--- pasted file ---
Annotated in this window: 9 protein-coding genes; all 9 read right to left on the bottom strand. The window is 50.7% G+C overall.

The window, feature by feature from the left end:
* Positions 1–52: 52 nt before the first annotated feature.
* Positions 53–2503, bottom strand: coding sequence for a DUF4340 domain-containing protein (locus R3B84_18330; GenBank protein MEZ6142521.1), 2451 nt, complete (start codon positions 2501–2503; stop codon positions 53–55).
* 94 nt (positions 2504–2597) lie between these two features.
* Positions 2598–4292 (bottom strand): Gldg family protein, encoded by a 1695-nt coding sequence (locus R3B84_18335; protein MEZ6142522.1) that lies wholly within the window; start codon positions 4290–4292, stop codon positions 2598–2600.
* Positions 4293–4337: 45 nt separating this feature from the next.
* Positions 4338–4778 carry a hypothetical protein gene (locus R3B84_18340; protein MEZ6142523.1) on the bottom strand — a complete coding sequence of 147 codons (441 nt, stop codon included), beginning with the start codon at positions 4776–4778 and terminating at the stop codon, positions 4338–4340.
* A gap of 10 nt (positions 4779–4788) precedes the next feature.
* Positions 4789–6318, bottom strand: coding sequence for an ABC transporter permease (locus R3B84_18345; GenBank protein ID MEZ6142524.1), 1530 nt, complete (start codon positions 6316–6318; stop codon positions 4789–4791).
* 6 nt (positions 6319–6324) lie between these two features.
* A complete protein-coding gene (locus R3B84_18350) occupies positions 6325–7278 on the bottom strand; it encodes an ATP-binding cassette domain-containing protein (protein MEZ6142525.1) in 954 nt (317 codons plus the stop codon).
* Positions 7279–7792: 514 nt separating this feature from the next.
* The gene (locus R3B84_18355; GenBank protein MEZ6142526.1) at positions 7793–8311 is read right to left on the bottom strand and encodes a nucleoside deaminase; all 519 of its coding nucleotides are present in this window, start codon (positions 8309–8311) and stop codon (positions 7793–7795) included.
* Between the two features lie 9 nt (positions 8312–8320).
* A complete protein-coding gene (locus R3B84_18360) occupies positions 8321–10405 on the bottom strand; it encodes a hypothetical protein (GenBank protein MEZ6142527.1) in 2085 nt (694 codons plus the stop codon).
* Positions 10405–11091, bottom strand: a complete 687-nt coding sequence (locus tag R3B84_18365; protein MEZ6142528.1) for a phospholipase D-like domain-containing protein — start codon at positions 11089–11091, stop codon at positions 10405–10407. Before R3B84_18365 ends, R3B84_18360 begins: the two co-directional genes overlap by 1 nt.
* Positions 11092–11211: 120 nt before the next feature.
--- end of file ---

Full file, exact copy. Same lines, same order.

Annotated in this window: 9 protein-coding genes; all 9 read right to left on the bottom strand. The window is 50.7% G+C overall.

The window, feature by feature from the left end:
* Positions 1–52: 52 nt before the first annotated feature.
* Positions 53–2503, bottom strand: coding sequence for a DUF4340 domain-containing protein (locus R3B84_18330; GenBank protein MEZ6142521.1), 2451 nt, complete (start codon positions 2501–2503; stop codon positions 53–55).
* 94 nt (positions 2504–2597) lie between these two features.
* Positions 2598–4292 (bottom strand): Gldg family protein, encoded by a 1695-nt coding sequence (locus R3B84_18335; protein MEZ6142522.1) that lies wholly within the window; start codon positions 4290–4292, stop codon positions 2598–2600.
* Positions 4293–4337: 45 nt separating this feature from the next.
* Positions 4338–4778 carry a hypothetical protein gene (locus R3B84_18340; protein MEZ6142523.1) on the bottom strand — a complete coding sequence of 147 codons (441 nt, stop codon included), beginning with the start codon at positions 4776–4778 and terminating at the stop codon, positions 4338–4340.
* A gap of 10 nt (positions 4779–4788) precedes the next feature.
* Positions 4789–6318, bottom strand: coding sequence for an ABC transporter permease (locus R3B84_18345; GenBank protein ID MEZ6142524.1), 1530 nt, complete (start codon positions 6316–6318; stop codon positions 4789–4791).
* 6 nt (positions 6319–6324) lie between these two features.
* A complete protein-coding gene (locus R3B84_18350) occupies positions 6325–7278 on the bottom strand; it encodes an ATP-binding cassette domain-containing protein (protein MEZ6142525.1) in 954 nt (317 codons plus the stop codon).
* Positions 7279–7792: 514 nt separating this feature from the next.
* The gene (locus R3B84_18355; GenBank protein MEZ6142526.1) at positions 7793–8311 is read right to left on the bottom strand and encodes a nucleoside deaminase; all 519 of its coding nucleotides are present in this window, start codon (positions 8309–8311) and stop codon (positions 7793–7795) included.
* Between the two features lie 9 nt (positions 8312–8320).
* A complete protein-coding gene (locus R3B84_18360) occupies positions 8321–10405 on the bottom strand; it encodes a hypothetical protein (GenBank protein MEZ6142527.1) in 2085 nt (694 codons plus the stop codon).
* Positions 10405–11091, bottom strand: a complete 687-nt coding sequence (locus tag R3B84_18365; protein MEZ6142528.1) for a phospholipase D-like domain-containing protein — start codon at positions 11089–11091, stop codon at positions 10405–10407. Before R3B84_18365 ends, R3B84_18360 begins: the two co-directional genes overlap by 1 nt.
* Positions 11092–11211: 120 nt before the next feature.